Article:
Here is the bonus: I was speaking to Dr. Jessica Martone (Department of Social Work at Loyola) because I am helping her with an evaluation project. We were talking about our busy schedules and trying to figure out our availability to work, so I ended up sharing with her this project. Turns out, Dr. Martone has been to UCA and has an entire file of photos! Guess what- she has photos of the rose garden! It is amazing what can happen when you share information with others. Dr. Martone is allowing me to use her photos from her trip for this blog as well as for the project. I really hope that some of her photos will be included in the online exhibit because these are personal photos that can not be found online (I am sure there are plenty of photos out there in cyber world, but these mean more to me).
Here are the photos courtesy of Jessica Martone:

Headstone of the Jesuits

Headstone of Julia Elba and Celina Ramos

A Yellow Rose

Friday, July 25, 2014

All About "Ellacu"

Without a doubt there is a lot of information about Ignacio Ellacuría Beascoechea. For no matter where he was, Ellacuría was well known in the society whether it be at UCA, Quito, Madrid, at the Vatican, Austria, or the United States. In 1982, Ellacuría visited Chicago and was given an honorary doctorate by Loyola University. Professor Tom Sheehan of Loyola thought that by giving Ellacuría such an honor would improve Ellacuría's public image in hopes of reducing the death threats that the Salvadoran Army was making against the Priest. Thus, it was Ellacuría's time at Loyola and the tapes that were discovered hidden in the archives of his visit that sparked this project.

Born in Spain on November 9,1930 and one of five sons, Ignacio Ellacuría  was an incredibly gifted man. As a rather reserved student, his teachers did not believe he would aspire to anything extraordinary (if only they knew...).  On September 14, 1947 he joined the Society of Jesus and begun his novitiate as a Jesuit of Loyola in El Salvador. His education did not end at Santa Tecla, he further learned about classical languages, humanities, and philosophy in Quito, Ecuador (1949-1955) and studied under humanities professor Father Aurelio Espionoza Pólit. Before his excursion to Europe, Ellacuría taught philosophy in the seminary of San José de la Montaña in San Salvador. Then from 1958-1962 he studied under Karl Rahner, a Jesuit theologian at Innsburck, Austria. On July 26, 1961 he was ordained a priest. Ellacuría received his doctoral studies of philosophy at the Universidad Complutense in Madrid, Spain while working with the well known philosopher Xavier Zubiri from 1962-1967. While in Madrid, Ellacuría participated in student lead strike at the University of Comillas against the conservatism of the theology classes. The Vatican took notice of the protest and Ellacuría's involvement. Ellacuría returned to El Salvador and began working at Universidad Centroamerican, José Simeón Cañas (UCA) as a professor of philosophy and theology...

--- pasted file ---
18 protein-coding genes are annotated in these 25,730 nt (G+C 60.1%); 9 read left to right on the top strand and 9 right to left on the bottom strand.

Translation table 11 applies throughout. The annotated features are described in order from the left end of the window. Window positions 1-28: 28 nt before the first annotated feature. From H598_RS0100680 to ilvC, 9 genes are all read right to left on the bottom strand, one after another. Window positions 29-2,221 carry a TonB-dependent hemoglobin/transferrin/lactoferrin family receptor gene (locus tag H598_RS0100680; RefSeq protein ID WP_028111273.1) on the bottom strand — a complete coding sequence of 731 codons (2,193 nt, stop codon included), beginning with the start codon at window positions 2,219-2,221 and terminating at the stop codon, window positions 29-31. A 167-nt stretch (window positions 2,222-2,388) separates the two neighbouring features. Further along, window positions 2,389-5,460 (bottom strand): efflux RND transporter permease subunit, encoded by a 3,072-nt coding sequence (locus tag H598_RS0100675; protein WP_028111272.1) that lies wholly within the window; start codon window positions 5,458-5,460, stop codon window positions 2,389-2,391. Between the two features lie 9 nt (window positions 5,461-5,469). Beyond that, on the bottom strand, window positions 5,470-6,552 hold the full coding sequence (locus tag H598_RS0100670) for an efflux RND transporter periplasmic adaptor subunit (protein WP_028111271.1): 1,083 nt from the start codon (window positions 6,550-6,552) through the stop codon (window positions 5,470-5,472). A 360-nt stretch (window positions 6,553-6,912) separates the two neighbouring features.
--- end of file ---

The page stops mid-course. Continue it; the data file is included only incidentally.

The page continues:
This is a snip-it of what the biography that I am composing of Ignacio Ellacuría will look like. As of now, there are a lot of lists of dates so I am working on how to make it more appealing to readers. My mission for the rest of the day will be to complete his biography as well as three others.

Getting closer to the end!

Saturday, July 19, 2014

More than Memorable Dates

The title of this post is to reflect of the main goal that I am going to achieve for Professor Dina Berger's project; I want to compose biographies that reflect more than just basic dates of the six Jesuits and Julia&Celina Ramos. All eight were individuals who led important lives not just at the Universidad Centroamericana "José Simeón Cañas" (UCA) but in surrounding communities and countries as well. As an amateur historian, I have been digging deep into the lives of eight individuals who were killed because of their beliefs (Julia and Celina were killed because they were potential witnesses) in helping those who have been victimized by their own country. They are martyrs and deserve well written paragraphs depicting their lives. To do this, I have been triple checking dates and information using multiple reliable sources because-let me make this clear- I do not want to write incorrect information for that would be doing a dishonor to these victims. What I am going to do for the remained of this post is to give a little sneak peak of information on the victims as well as a photo (courtesy of myself) of Loyola's Martyrs Wall...

Ignacio Ellacuría Beascoechea, S.J.
DOB: November 9, 1930 in Portugalete, Spain
Known: philosopher, theologian, outspoken intellectual of human rights
Nickname: "Ellacu"
Studied: classical languages, humanities, philosophy in Quito, Ecuador
theological studies in Innsbruck, Austria
Ph.D. Philosophy from Universidad Complutense in Madrid, Spain

Amando López Quintana, S.J.
DOB: February 6, 1936 in Burgos, Spain